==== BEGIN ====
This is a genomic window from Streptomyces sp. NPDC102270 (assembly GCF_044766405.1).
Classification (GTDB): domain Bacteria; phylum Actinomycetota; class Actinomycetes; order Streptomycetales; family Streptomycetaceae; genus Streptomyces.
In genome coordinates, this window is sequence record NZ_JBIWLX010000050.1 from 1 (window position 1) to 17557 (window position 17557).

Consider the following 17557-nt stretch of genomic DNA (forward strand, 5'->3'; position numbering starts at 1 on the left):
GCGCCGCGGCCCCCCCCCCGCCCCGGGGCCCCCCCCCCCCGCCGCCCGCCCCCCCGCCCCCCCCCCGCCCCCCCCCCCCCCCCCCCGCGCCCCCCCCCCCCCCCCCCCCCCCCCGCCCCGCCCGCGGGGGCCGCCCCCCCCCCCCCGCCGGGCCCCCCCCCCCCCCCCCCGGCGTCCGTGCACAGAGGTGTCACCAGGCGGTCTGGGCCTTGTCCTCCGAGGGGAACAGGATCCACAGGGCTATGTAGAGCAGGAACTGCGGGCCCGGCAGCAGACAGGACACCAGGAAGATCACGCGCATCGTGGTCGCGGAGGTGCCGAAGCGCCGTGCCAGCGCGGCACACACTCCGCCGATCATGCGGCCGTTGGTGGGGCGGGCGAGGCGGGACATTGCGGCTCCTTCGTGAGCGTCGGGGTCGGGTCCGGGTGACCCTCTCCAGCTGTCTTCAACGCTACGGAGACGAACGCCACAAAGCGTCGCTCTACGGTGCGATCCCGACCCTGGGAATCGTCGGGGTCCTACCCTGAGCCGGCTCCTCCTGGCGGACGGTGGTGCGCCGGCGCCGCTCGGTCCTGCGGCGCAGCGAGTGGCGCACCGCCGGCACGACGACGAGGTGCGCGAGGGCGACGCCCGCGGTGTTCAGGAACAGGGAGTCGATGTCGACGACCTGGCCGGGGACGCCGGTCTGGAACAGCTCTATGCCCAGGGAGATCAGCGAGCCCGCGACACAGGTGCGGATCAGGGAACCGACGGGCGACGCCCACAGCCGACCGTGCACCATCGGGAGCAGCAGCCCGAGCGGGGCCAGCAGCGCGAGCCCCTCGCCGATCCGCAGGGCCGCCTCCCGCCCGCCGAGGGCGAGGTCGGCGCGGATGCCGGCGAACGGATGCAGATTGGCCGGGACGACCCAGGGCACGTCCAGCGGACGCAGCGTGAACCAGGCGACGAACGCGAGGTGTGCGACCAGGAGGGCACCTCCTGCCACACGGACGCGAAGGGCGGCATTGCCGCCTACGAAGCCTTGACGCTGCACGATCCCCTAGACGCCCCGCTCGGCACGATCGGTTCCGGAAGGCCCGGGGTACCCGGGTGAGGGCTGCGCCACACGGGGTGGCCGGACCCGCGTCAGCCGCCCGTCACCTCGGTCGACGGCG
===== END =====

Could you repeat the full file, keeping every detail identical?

This is a genomic window from Streptomyces sp. NPDC102270 (assembly GCF_044766405.1).
Classification (GTDB): domain Bacteria; phylum Actinomycetota; class Actinomycetes; order Streptomycetales; family Streptomycetaceae; genus Streptomyces.
In genome coordinates, this window is sequence record NZ_JBIWLX010000050.1 from 1 (window position 1) to 17557 (window position 17557).

Consider the following 17557-nt stretch of genomic DNA (forward strand, 5'->3'; position numbering starts at 1 on the left):
GCGCCGCGGCCCCCCCCCCGCCCCGGGGCCCCCCCCCCCCGCCGCCCGCCCCCCCGCCCCCCCCCCGCCCCCCCCCCCCCCCCCCCGCGCCCCCCCCCCCCCCCCCCCCCCCCCGCCCCGCCCGCGGGGGCCGCCCCCCCCCCCCCGCCGGGCCCCCCCCCCCCCCCCCCGGCGTCCGTGCACAGAGGTGTCACCAGGCGGTCTGGGCCTTGTCCTCCGAGGGGAACAGGATCCACAGGGCTATGTAGAGCAGGAACTGCGGGCCCGGCAGCAGACAGGACACCAGGAAGATCACGCGCATCGTGGTCGCGGAGGTGCCGAAGCGCCGTGCCAGCGCGGCACACACTCCGCCGATCATGCGGCCGTTGGTGGGGCGGGCGAGGCGGGACATTGCGGCTCCTTCGTGAGCGTCGGGGTCGGGTCCGGGTGACCCTCTCCAGCTGTCTTCAACGCTACGGAGACGAACGCCACAAAGCGTCGCTCTACGGTGCGATCCCGACCCTGGGAATCGTCGGGGTCCTACCCTGAGCCGGCTCCTCCTGGCGGACGGTGGTGCGCCGGCGCCGCTCGGTCCTGCGGCGCAGCGAGTGGCGCACCGCCGGCACGACGACGAGGTGCGCGAGGGCGACGCCCGCGGTGTTCAGGAACAGGGAGTCGATGTCGACGACCTGGCCGGGGACGCCGGTCTGGAACAGCTCTATGCCCAGGGAGATCAGCGAGCCCGCGACACAGGTGCGGATCAGGGAACCGACGGGCGACGCCCACAGCCGACCGTGCACCATCGGGAGCAGCAGCCCGAGCGGGGCCAGCAGCGCGAGCCCCTCGCCGATCCGCAGGGCCGCCTCCCGCCCGCCGAGGGCGAGGTCGGCGCGGATGCCGGCGAACGGATGCAGATTGGCCGGGACGACCCAGGGCACGTCCAGCGGACGCAGCGTGAACCAGGCGACGAACGCGAGGTGTGCGACCAGGAGGGCACCTCCTGCCACACGGACGCGAAGGGCGGCATTGCCGCCTACGAAGCCTTGACGCTGCACGATCCCCTAGACGCCCCGCTCGGCACGATCGGTTCCGGAAGGCCCGGGGTACCCGGGTGAGGGCTGCGCCACACGGGGTGGCCGGACCCGCGTCAGCCGCCCGTCACCTCGGTCGACGGCG